“Reproductive health implies that people are able to have a responsible, satisfying and safe sex life, and that they have the capability to reproduce and the freedom to decide if, when and how often to do so.
“Implicit in this are the right of men and women to be informed of and to have access to safe, effective, affordable and acceptable methods of fertility regulation of their choice, and the right of access to appropriate health care services that will enable women to go safely through pregnancy and childbirth, and provide couples with the best chance of having a healthy infant.” (World Health Organization)
The provision of information about sexuality and reproduction has been perceived by many that it encourages sexual activity.
However, this is not supported by evidence. Good quality reproductive health education does not lead to earlier or increased sexual activity.
When the young are well informed about sexual responsibility and contraception, evidence shows that it leads to decreased teenage pregnancies, abortions and sexually transmitted infections.
Sexual activity and pregnancy
Pregnancy can result if any sperm is deposited inside the vagina or spilled on the vulva.
A female can get pregnant if she has had her first period, even if she is aged 12 or less; it is the first time she has sexual intercourse; does not have intercourse often; has intercourse during her period; does not have an orgasm; is not fully breastfeeding; douches (washes the vagina with fluid or other materials) after intercourse; or the penis is withdrawn before ejaculation (coitus interruptus); and irrespective of the position during intercourse.
Young Malaysians have limited knowledge about sexual and reproductive health.
For example, one out of 10 and 42 out of 100 thought that douching and coitus interruptus respectively were effective contraceptive methods; 51 out of 100 did not know pregnancy could occur during the period; and one out of four thought contraception was “not required so long as there’s mutual trust between partners”.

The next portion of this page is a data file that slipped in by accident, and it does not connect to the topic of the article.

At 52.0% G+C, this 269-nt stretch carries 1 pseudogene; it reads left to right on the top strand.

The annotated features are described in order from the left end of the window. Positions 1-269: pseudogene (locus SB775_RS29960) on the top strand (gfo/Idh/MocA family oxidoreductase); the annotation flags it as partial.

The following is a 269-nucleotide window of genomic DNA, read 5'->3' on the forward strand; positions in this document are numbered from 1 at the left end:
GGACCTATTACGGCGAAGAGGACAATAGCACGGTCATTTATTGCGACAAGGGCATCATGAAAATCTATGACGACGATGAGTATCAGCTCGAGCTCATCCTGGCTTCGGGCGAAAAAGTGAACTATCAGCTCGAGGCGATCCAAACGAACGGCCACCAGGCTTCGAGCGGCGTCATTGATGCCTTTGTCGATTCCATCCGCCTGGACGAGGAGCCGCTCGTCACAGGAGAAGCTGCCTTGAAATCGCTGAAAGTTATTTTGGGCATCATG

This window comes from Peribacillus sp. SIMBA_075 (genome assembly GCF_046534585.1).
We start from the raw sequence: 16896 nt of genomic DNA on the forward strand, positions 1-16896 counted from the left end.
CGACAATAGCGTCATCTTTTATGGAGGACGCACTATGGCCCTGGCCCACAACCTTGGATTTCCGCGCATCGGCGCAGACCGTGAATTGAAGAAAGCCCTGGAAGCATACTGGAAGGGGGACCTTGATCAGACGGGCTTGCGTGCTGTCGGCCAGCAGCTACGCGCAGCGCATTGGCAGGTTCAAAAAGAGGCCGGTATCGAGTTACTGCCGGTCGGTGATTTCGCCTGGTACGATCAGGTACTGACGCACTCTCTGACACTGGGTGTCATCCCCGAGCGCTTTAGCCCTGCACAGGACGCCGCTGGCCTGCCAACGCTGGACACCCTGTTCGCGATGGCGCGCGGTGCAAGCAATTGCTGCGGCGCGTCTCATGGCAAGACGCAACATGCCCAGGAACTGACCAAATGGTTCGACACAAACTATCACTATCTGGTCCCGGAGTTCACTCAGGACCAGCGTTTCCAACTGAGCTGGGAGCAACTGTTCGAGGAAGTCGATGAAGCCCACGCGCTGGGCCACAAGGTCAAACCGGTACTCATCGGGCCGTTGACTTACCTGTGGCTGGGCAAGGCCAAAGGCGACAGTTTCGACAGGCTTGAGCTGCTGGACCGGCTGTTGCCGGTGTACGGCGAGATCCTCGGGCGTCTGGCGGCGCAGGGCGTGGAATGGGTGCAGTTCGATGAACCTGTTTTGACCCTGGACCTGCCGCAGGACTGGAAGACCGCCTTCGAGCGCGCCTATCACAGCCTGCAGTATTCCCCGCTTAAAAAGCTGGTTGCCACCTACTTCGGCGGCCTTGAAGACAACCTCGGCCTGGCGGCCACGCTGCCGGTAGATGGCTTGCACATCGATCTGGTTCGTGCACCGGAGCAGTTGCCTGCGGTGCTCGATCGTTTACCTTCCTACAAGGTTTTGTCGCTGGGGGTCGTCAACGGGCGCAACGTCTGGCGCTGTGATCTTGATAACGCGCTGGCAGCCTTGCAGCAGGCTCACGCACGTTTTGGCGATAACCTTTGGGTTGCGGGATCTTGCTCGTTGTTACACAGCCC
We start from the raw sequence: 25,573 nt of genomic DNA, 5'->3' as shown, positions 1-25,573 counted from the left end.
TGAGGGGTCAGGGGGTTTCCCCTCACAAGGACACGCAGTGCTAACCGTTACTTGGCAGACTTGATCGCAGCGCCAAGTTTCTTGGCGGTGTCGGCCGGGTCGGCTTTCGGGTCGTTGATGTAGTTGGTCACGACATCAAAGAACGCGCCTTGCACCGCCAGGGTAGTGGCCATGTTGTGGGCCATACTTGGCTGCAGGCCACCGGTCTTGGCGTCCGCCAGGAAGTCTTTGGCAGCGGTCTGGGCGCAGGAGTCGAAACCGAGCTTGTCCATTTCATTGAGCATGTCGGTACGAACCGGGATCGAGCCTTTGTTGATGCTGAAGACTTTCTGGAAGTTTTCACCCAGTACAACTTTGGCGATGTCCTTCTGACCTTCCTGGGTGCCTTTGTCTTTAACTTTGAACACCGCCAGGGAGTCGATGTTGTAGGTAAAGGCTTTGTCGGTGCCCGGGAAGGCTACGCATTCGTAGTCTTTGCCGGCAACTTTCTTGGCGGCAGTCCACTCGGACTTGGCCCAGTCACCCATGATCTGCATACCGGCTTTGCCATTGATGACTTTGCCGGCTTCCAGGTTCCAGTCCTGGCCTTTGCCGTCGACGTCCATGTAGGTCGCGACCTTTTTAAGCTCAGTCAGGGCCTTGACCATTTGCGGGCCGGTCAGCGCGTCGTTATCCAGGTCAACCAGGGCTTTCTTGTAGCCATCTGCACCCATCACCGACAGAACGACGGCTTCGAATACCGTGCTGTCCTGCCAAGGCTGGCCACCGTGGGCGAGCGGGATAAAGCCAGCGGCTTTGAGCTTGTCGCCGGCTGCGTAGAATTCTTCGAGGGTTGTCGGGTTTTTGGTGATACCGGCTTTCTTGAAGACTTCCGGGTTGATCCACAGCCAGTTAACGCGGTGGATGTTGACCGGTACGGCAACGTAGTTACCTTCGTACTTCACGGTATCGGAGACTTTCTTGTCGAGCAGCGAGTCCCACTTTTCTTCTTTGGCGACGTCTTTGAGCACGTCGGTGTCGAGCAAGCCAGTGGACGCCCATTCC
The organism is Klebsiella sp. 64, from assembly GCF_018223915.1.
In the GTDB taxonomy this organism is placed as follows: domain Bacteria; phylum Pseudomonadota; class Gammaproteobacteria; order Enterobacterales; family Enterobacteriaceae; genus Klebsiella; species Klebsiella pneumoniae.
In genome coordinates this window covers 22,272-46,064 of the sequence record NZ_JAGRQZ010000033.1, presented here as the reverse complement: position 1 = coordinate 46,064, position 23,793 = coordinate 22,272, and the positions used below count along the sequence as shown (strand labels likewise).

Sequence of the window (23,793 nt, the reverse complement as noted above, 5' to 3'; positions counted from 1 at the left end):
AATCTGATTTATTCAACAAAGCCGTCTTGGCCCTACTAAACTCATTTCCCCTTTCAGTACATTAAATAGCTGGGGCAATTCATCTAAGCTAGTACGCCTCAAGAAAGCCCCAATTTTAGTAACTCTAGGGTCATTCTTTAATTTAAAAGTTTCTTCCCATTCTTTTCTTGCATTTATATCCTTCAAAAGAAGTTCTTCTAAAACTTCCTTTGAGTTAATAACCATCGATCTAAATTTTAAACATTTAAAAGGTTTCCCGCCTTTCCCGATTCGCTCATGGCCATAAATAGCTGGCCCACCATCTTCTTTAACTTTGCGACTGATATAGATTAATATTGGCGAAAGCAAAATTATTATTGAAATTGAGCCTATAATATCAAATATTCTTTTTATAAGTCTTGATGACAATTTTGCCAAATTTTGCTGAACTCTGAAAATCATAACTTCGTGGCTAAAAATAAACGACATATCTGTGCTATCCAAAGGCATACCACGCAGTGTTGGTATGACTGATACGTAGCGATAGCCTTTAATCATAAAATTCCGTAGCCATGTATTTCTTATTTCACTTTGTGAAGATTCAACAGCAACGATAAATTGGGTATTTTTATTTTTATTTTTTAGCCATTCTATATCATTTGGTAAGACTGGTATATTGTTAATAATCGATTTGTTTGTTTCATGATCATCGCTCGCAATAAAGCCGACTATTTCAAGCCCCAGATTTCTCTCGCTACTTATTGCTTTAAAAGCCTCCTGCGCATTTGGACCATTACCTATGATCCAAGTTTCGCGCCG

“More than half of the sexually active said that their first sex was unexpected or unplanned.”
Unsurprisingly, Malaysia has a relatively low contraceptive prevalence rate of 55.6% in 2010 and 52.6% in 1990.
Malaysia’s unmet need for contraception was 17% in 2010 and 18.6% in 1990.
By comparison, the contraceptive prevalence rates for all developing countries were 62.0% in 2010 and 51.8% in 1990, and the unmet need 12.8% in 2010 and 16.5% in 1990.
Making the right choice
Choices are made throughout life.
A baby brings joy to parents who are prepared to provide the love and care needed.
However, an unintended or unwanted pregnancy brings problems and sorrow to the parents, particularly the young women.
There are about 18,000 teenage pregnancies annually in Malaysia, i.e. about 50 every day. Over a thousand newborns were reportedly dumped in the past decade, i.e. two every week with more than half found dead.
Advising adolescents and young people not to have sexual intercourse is obviously insufficient without concomitant information about contraception.
The provision of access to voluntary contraception is not only crucial to the improvement of reproductive health outcomes, but also has positive associations with improved health, schooling and economic outcomes.
There are various contraceptive methods available with different methods for individuals at different times in their lives.